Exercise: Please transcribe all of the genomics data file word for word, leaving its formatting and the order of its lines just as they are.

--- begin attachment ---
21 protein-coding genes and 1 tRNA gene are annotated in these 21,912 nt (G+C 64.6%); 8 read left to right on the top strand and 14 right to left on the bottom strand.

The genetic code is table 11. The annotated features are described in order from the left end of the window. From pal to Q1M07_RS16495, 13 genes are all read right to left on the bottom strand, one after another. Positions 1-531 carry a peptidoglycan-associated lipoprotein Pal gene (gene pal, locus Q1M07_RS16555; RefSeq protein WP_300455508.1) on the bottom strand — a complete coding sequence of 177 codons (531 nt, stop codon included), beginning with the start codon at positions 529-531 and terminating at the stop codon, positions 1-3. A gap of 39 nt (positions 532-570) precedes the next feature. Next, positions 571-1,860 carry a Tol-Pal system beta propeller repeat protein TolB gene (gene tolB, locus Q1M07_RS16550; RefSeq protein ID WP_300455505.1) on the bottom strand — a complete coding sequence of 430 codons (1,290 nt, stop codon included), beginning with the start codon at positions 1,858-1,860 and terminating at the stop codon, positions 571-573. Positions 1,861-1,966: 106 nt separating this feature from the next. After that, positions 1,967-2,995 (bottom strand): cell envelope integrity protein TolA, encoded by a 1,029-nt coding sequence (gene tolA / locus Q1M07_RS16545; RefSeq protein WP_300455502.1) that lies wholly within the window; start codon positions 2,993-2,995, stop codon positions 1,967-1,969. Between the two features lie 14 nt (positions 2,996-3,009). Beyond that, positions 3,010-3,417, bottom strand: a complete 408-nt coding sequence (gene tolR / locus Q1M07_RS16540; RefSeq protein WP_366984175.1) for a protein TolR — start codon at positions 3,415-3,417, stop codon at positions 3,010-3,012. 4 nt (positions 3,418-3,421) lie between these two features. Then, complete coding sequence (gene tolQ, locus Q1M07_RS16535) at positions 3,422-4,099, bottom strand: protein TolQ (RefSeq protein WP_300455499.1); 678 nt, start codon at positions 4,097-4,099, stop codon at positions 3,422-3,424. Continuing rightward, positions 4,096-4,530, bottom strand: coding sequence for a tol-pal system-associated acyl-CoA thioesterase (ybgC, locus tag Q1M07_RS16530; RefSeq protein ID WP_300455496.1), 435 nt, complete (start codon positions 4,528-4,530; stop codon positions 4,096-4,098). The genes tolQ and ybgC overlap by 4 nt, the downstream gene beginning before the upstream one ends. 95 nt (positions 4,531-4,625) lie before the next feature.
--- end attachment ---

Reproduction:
21 protein-coding genes and 1 tRNA gene are annotated in these 21,912 nt (G+C 64.6%); 8 read left to right on the top strand and 14 right to left on the bottom strand.

The genetic code is table 11. The annotated features are described in order from the left end of the window. From pal to Q1M07_RS16495, 13 genes are all read right to left on the bottom strand, one after another. Positions 1-531 carry a peptidoglycan-associated lipoprotein Pal gene (gene pal, locus Q1M07_RS16555; RefSeq protein WP_300455508.1) on the bottom strand — a complete coding sequence of 177 codons (531 nt, stop codon included), beginning with the start codon at positions 529-531 and terminating at the stop codon, positions 1-3. A gap of 39 nt (positions 532-570) precedes the next feature. Next, positions 571-1,860 carry a Tol-Pal system beta propeller repeat protein TolB gene (gene tolB, locus Q1M07_RS16550; RefSeq protein ID WP_300455505.1) on the bottom strand — a complete coding sequence of 430 codons (1,290 nt, stop codon included), beginning with the start codon at positions 1,858-1,860 and terminating at the stop codon, positions 571-573. Positions 1,861-1,966: 106 nt separating this feature from the next. After that, positions 1,967-2,995 (bottom strand): cell envelope integrity protein TolA, encoded by a 1,029-nt coding sequence (gene tolA / locus Q1M07_RS16545; RefSeq protein WP_300455502.1) that lies wholly within the window; start codon positions 2,993-2,995, stop codon positions 1,967-1,969. Between the two features lie 14 nt (positions 2,996-3,009). Beyond that, positions 3,010-3,417, bottom strand: a complete 408-nt coding sequence (gene tolR / locus Q1M07_RS16540; RefSeq protein WP_366984175.1) for a protein TolR — start codon at positions 3,415-3,417, stop codon at positions 3,010-3,012. 4 nt (positions 3,418-3,421) lie between these two features. Then, complete coding sequence (gene tolQ, locus Q1M07_RS16535) at positions 3,422-4,099, bottom strand: protein TolQ (RefSeq protein WP_300455499.1); 678 nt, start codon at positions 4,097-4,099, stop codon at positions 3,422-3,424. Continuing rightward, positions 4,096-4,530, bottom strand: coding sequence for a tol-pal system-associated acyl-CoA thioesterase (ybgC, locus tag Q1M07_RS16530; RefSeq protein ID WP_300455496.1), 435 nt, complete (start codon positions 4,528-4,530; stop codon positions 4,096-4,098). The genes tolQ and ybgC overlap by 4 nt, the downstream gene beginning before the upstream one ends. 95 nt (positions 4,531-4,625) lie before the next feature.